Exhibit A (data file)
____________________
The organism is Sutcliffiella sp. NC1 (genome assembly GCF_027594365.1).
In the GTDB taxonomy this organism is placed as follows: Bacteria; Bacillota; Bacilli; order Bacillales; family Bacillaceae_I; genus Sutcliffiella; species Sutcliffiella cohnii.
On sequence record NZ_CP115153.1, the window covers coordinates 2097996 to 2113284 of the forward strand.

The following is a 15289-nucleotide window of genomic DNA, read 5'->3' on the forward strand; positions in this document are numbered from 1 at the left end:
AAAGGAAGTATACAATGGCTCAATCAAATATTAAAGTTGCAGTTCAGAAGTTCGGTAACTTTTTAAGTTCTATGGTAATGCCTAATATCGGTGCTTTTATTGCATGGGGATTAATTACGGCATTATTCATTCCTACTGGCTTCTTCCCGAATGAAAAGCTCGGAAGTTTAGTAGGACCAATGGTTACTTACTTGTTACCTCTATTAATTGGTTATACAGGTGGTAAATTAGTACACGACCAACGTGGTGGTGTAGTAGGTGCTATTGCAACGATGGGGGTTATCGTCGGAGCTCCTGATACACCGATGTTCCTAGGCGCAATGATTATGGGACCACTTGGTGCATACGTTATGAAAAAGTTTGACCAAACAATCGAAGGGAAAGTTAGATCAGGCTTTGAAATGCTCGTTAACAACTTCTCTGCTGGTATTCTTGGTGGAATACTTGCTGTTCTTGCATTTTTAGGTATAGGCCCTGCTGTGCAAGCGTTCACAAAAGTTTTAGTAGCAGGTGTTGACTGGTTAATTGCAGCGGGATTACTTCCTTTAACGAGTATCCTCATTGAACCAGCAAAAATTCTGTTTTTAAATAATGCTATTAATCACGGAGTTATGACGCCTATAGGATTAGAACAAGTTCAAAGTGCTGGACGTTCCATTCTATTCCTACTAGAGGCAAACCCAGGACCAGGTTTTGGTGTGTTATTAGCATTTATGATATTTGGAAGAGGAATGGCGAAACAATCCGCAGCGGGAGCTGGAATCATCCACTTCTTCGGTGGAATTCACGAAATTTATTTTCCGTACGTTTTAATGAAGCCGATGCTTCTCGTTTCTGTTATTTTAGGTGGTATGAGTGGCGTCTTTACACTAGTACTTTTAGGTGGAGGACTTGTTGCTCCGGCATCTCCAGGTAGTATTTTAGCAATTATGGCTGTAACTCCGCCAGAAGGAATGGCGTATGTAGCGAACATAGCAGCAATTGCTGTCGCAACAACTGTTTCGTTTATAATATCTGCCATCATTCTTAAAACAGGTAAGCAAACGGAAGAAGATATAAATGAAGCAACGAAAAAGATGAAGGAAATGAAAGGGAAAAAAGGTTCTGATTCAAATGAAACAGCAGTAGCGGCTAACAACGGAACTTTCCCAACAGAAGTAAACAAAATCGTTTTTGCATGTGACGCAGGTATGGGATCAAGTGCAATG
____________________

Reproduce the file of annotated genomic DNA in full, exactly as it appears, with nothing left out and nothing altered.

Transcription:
The organism is Sutcliffiella sp. NC1 (genome assembly GCF_027594365.1).
In the GTDB taxonomy this organism is placed as follows: Bacteria; Bacillota; Bacilli; order Bacillales; family Bacillaceae_I; genus Sutcliffiella; species Sutcliffiella cohnii.
On sequence record NZ_CP115153.1, the window covers coordinates 2097996 to 2113284 of the forward strand.

The following is a 15289-nucleotide window of genomic DNA, read 5'->3' on the forward strand; positions in this document are numbered from 1 at the left end:
AAAGGAAGTATACAATGGCTCAATCAAATATTAAAGTTGCAGTTCAGAAGTTCGGTAACTTTTTAAGTTCTATGGTAATGCCTAATATCGGTGCTTTTATTGCATGGGGATTAATTACGGCATTATTCATTCCTACTGGCTTCTTCCCGAATGAAAAGCTCGGAAGTTTAGTAGGACCAATGGTTACTTACTTGTTACCTCTATTAATTGGTTATACAGGTGGTAAATTAGTACACGACCAACGTGGTGGTGTAGTAGGTGCTATTGCAACGATGGGGGTTATCGTCGGAGCTCCTGATACACCGATGTTCCTAGGCGCAATGATTATGGGACCACTTGGTGCATACGTTATGAAAAAGTTTGACCAAACAATCGAAGGGAAAGTTAGATCAGGCTTTGAAATGCTCGTTAACAACTTCTCTGCTGGTATTCTTGGTGGAATACTTGCTGTTCTTGCATTTTTAGGTATAGGCCCTGCTGTGCAAGCGTTCACAAAAGTTTTAGTAGCAGGTGTTGACTGGTTAATTGCAGCGGGATTACTTCCTTTAACGAGTATCCTCATTGAACCAGCAAAAATTCTGTTTTTAAATAATGCTATTAATCACGGAGTTATGACGCCTATAGGATTAGAACAAGTTCAAAGTGCTGGACGTTCCATTCTATTCCTACTAGAGGCAAACCCAGGACCAGGTTTTGGTGTGTTATTAGCATTTATGATATTTGGAAGAGGAATGGCGAAACAATCCGCAGCGGGAGCTGGAATCATCCACTTCTTCGGTGGAATTCACGAAATTTATTTTCCGTACGTTTTAATGAAGCCGATGCTTCTCGTTTCTGTTATTTTAGGTGGTATGAGTGGCGTCTTTACACTAGTACTTTTAGGTGGAGGACTTGTTGCTCCGGCATCTCCAGGTAGTATTTTAGCAATTATGGCTGTAACTCCGCCAGAAGGAATGGCGTATGTAGCGAACATAGCAGCAATTGCTGTCGCAACAACTGTTTCGTTTATAATATCTGCCATCATTCTTAAAACAGGTAAGCAAACGGAAGAAGATATAAATGAAGCAACGAAAAAGATGAAGGAAATGAAAGGGAAAAAAGGTTCTGATTCAAATGAAACAGCAGTAGCGGCTAACAACGGAACTTTCCCAACAGAAGTAAACAAAATCGTTTTTGCATGTGACGCAGGTATGGGATCAAGTGCAATG